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The Modern Age Print E-mail
Thursday, 18 September 2008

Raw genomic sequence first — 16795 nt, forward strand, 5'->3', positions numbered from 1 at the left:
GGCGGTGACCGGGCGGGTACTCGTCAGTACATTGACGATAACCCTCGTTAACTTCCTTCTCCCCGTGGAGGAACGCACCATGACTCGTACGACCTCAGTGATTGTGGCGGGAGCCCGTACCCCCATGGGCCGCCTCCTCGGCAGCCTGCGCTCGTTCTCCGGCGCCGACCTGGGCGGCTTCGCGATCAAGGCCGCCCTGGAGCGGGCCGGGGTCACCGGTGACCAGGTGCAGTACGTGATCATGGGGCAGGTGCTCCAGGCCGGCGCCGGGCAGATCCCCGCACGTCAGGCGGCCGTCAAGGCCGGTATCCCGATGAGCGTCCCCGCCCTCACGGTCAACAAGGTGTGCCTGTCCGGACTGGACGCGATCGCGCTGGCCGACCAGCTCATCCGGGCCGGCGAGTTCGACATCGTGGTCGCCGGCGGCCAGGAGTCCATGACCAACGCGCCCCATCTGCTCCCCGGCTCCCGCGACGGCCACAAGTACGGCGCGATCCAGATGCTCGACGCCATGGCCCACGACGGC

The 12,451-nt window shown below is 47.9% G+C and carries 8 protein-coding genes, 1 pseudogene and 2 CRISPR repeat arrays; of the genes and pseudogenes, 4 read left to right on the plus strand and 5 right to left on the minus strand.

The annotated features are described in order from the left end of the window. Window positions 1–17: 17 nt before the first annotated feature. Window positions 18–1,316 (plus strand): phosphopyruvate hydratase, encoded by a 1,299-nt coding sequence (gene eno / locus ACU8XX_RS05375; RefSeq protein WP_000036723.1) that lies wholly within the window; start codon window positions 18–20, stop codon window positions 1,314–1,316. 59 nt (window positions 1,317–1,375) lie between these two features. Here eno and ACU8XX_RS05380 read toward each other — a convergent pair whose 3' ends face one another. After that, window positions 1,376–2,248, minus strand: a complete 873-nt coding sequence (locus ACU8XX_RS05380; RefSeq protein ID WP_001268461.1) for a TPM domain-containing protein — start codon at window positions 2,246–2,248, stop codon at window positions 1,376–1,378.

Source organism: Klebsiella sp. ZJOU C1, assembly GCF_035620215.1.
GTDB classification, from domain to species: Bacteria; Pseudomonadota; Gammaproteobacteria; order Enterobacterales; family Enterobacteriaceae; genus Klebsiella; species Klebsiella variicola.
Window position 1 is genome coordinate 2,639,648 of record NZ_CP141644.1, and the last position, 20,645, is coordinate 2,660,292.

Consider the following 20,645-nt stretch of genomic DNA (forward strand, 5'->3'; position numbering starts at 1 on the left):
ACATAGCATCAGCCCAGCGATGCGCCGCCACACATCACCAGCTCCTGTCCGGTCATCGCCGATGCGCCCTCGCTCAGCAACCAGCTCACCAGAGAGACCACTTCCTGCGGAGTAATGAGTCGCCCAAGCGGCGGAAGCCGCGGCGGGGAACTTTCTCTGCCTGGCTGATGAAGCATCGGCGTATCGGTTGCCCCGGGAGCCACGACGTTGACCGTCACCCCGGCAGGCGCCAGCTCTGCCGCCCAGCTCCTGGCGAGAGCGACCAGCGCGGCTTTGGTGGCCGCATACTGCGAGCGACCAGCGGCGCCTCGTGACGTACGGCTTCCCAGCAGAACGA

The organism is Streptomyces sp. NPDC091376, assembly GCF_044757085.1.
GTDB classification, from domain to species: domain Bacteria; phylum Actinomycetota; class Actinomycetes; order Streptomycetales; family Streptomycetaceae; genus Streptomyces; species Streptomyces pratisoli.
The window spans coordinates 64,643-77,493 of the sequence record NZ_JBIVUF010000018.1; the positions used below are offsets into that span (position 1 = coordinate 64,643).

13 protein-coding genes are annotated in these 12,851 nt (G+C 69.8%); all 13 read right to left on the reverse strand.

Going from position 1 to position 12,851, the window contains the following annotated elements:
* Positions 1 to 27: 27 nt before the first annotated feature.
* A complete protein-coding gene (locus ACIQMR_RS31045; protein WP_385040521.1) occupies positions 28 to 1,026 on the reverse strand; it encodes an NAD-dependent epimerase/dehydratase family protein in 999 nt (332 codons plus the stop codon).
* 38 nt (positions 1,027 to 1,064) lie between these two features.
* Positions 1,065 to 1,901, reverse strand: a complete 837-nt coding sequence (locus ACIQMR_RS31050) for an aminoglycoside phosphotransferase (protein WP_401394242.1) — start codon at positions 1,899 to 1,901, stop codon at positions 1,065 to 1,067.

The Modern Age was the age when Europe extended its power over other continents. It meant many things: white rule, the power of the state, the idea of schooling, the centrality of the family. It was also the Age of the Book and the Age of Money. That is changing. One hundred and seventy- five years ago, Tocqueville saw that something truly new was beginning. Aristocratic minorities had ruled; we were in the Aristocratic Age, and now the Age of Democracy is beginning. This was a very slow passage, a co-existence of aristocracies and democracies. As time went on, the power and the prestige and even the social position of the aristocracies declined, and the power and prestige and the influence and the social democratic structure rose. Now democracy is nearly universal. As Tocqueville also said, this is not a simple theory. People thought the Age of Democracy would be much simpler than when courtiers ruled, but it is not so. What happens is less rule by the people than rule in the name of the people. The people who are doing the ruling have to be nominated and elected, which of course is very democratic. But the very structure of government and election and the actual representation of the people is very complicated.
 
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